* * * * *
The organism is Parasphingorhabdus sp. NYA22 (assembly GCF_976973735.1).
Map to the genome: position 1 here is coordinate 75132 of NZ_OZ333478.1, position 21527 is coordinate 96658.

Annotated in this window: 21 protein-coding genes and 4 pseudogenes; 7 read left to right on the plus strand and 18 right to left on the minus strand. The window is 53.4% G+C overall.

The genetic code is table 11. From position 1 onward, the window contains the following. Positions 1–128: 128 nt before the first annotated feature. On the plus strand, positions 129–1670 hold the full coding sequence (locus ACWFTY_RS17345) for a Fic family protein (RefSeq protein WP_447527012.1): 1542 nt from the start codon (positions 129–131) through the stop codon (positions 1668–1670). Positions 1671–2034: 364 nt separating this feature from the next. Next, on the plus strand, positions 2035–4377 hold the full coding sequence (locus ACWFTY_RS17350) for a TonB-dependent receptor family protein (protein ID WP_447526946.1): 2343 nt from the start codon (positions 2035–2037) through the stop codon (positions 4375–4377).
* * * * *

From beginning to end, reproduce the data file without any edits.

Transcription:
The organism is Parasphingorhabdus sp. NYA22 (assembly GCF_976973735.1).
Map to the genome: position 1 here is coordinate 75132 of NZ_OZ333478.1, position 21527 is coordinate 96658.

Annotated in this window: 21 protein-coding genes and 4 pseudogenes; 7 read left to right on the plus strand and 18 right to left on the minus strand. The window is 53.4% G+C overall.

The genetic code is table 11. From position 1 onward, the window contains the following. Positions 1–128: 128 nt before the first annotated feature. On the plus strand, positions 129–1670 hold the full coding sequence (locus ACWFTY_RS17345) for a Fic family protein (RefSeq protein WP_447527012.1): 1542 nt from the start codon (positions 129–131) through the stop codon (positions 1668–1670). Positions 1671–2034: 364 nt separating this feature from the next. Next, on the plus strand, positions 2035–4377 hold the full coding sequence (locus ACWFTY_RS17350) for a TonB-dependent receptor family protein (protein ID WP_447526946.1): 2343 nt from the start codon (positions 2035–2037) through the stop codon (positions 4375–4377).